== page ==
To continue our exploration of elements, compounds, and mixtures, I set up an activity using Legos to model and further explore this concept. Each group of two students received 12 Legos in a quart sized baggie with 3 different colors, 4 pieces of each color. I explained how each Lego represents one atom. Just like real atoms, some Legos were bigger than others. Each color represented an atom of a different element. We reviewed the definitions for compounds and mixtures before we started the activity.
What I really liked about this activity was that it took an abstract concept and made it concrete for them, they could handle the Legos, see the different colors, they could see how elements create compounds, snapping the Legos together represented chemical bonds, and so forth. You could see the “a-ha” moments. The kids also had fun playing with the Legos. One boy made a little robot and asked – “Is this a compound?” And I asked, “Does it have 2 or more different elements bonded together?” And he said ”Yes!”, and I said, “Well, then it’s a compound! Good job!”
After the activity, to reinforce the concepts, I had a cut’n paste activity and review sheet. They had to have the cut’n paste checked before they glued it in. To borrow a quote from wood shop, I ask them to “dry fit” the pieces before they glued anything.
I wanted to make my power point presentation an interactive and fun activity that would allow the kids to practice categorizing elements, compounds, and mixtures. We have been talking about properties of matter for a while and we are now starting to get into the meat of Chemistry with an introduction to how matter is classified. Soon we will explore elements and compounds in more depth.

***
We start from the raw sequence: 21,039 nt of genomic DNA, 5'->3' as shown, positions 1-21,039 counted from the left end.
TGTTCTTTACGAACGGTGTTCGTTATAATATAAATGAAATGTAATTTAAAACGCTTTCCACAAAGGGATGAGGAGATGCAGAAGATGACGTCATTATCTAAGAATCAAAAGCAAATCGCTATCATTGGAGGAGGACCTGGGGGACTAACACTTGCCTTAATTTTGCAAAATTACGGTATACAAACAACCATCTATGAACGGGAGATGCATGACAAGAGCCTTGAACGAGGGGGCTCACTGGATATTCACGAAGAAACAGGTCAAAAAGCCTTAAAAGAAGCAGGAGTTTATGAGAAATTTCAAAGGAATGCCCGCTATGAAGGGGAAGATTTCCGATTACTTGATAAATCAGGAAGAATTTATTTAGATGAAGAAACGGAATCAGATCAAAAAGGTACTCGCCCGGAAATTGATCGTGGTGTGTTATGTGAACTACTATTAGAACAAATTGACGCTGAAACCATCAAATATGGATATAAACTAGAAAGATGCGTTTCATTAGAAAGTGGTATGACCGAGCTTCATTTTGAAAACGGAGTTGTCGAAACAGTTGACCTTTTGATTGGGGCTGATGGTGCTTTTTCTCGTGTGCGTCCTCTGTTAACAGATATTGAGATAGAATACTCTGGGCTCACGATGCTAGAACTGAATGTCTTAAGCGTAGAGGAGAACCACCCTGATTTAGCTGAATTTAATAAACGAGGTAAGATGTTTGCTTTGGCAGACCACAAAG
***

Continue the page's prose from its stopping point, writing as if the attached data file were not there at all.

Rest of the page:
Using the power point, we had a class discussion to introduce the topic. We went through the first few slides together. Each lab table was then given a set of large 4×6 index cards that are multicolored, each index card was two-toned, green on the front, red on the back, and blue on the front, and yellow on the back. The “E” stood for element, “C” for compound, “M” for mixture, and “?” for if they were not sure and could not decide. Groups of 3-4 worked well for this activity. I gave the index cards to two students in each group and they were in charge of holding the card up to show their answer.
I showed the first picture, and as a group, they had to decide if the item shown was made of an element, compound, or mixture. Once they decided on an answer, they were to hold up the corresponding card. Once everyone picked an answer, I revealed the correct answer and discussed why that item was an element, compound, or mixture. We didn’t keep score, but they were happy if they got an answer correct. The kids were very engaged and it was a simple way to make a power point presentation a little more interactive. We would then write down the answer into their notes under the corresponding column so they can see how the items are categorized.
After the ppt, we did the concept map together. I broke it into 1-2 minute chunks of time where they had to determine what went on the first level, then we would go over the answer. Another 1-2 minutes to decide what went on the second level, then discussed the answer, and so forth down the line until all the words were used from the word bank. This was a good closure activity to process the information from their notes and the activity.